“The SBIR program is fantastic,” Power said. “But one has to know how to work it. There is only a certain amount of money. But that investment can make the difference between an idea and a reality.”

Powers understands the importance and value of working with big companies. But being smaller is an advantage. “A lot of the big guys have tried doing some of these projects, but it takes a long time. A small company can act and react faster.”

Janet Hughes with Robotic Research of Gaithersburg, Maryland, said her company has participated in SBIRs for a number of agencies, such as the Army, the Defense Advanced Research Projects Agency and the Department of Homeland Security.

“We’ve had success moving to Phase II and III by working closely with the TPOCs (technical points of contact),” Hughes said. “We’ve taken technologies developed through one agency’s SBIR program and transitioned them into other agencies.

“Today we use SBIR funding almost exclusively for our research and development,” added Hughes.

Rochester, New York-based BlackBox Biometrics (B3), has been selling the Blast Gauge System, a small, wearable sensor that can detect and measure overpressure from explosions such as artillery or bombs, that can cause brain injuries. According to B3’s Scott Featherman, the Blast Gauge technology was first developed with DARPA, and was adopted by the Army. Now, because of a SBIR from the Marine Corps Systems Command, BlackBox has demonstrated the effectiveness of the technology to the service.

“We’re completing our Phase II now and getting ready to enter Phase III, and begin commercial sales,” Featherman said.

Once a company wins a Phase II SBIR award, the Navy SBIR program offers a course to the company to learn how to create a business plan and navigate the complex Defense Department business structure. This is called the SBIR/STTR Transition Program (STP).

A good percentage of NAVSEA’s SBIR companies participate in the program, Smith said. “We teach them how to be a success. That’s what STP does; we foster the relationship between the Navy and the company and teach these companies how to transition their technology.”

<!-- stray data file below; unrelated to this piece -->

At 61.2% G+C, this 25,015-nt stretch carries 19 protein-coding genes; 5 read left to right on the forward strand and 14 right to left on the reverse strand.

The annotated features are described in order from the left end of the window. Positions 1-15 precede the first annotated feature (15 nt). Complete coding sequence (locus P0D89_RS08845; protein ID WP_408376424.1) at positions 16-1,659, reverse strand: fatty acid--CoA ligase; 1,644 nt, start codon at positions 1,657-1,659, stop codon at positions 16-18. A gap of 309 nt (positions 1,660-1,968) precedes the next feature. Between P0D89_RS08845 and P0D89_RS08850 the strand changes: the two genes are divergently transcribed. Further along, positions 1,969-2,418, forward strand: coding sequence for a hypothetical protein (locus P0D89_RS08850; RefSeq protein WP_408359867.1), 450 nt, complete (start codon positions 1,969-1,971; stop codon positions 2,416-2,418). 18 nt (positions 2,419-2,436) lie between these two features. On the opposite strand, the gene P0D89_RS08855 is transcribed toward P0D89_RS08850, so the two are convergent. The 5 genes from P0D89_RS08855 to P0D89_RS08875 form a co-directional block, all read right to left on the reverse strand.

“Our naval acquisition community considers SBIR/STTR part of the solution for delivering quality innovation to our warfighters — quickly and cost-effectively,” said Smith. “The Navy cares about our small businesses, and we care about them succeeding.”

Tad Dickenson, Raytheon’s director of the company’s SPY-6(V) Air and Missile Defense Radar program, said Raytheon has some big reasons why it embraces small business. “Small companies offer more diverse input, and help us to think like a smaller company.”

Raytheon has developed the radar with open architecture to be flexible.  “There’s nothing proprietary, and any-sized company can be involved in the program. In fact, we can insert different algorithms for the same function next to each other to see which works best. We can select one, or both. And we can easily put in new functionality, or replace something with a better version.”

Raytheon’s SBIR teammates bring important attributes to a project, Dickenson said, because they are lean and agile, and can produce results quickly at a lower cost. “Their ideas evolve very quickly, and we can leverage that innovation. That adds up to better capability, performance and affordability for the Navy.”

Dickenson said the SBIR program creates win-win-win situations that benefit the Navy, Raytheon and the small businesses. “We look to nurture these relationships. We learn a lot from our small business partners, and we think we can offer them a mentorship relationship with our experience and expertise.”

http://www.nationaldefensemagazine.org/articles/2017/4/5/modest-sbir-investments-bring-big-benefits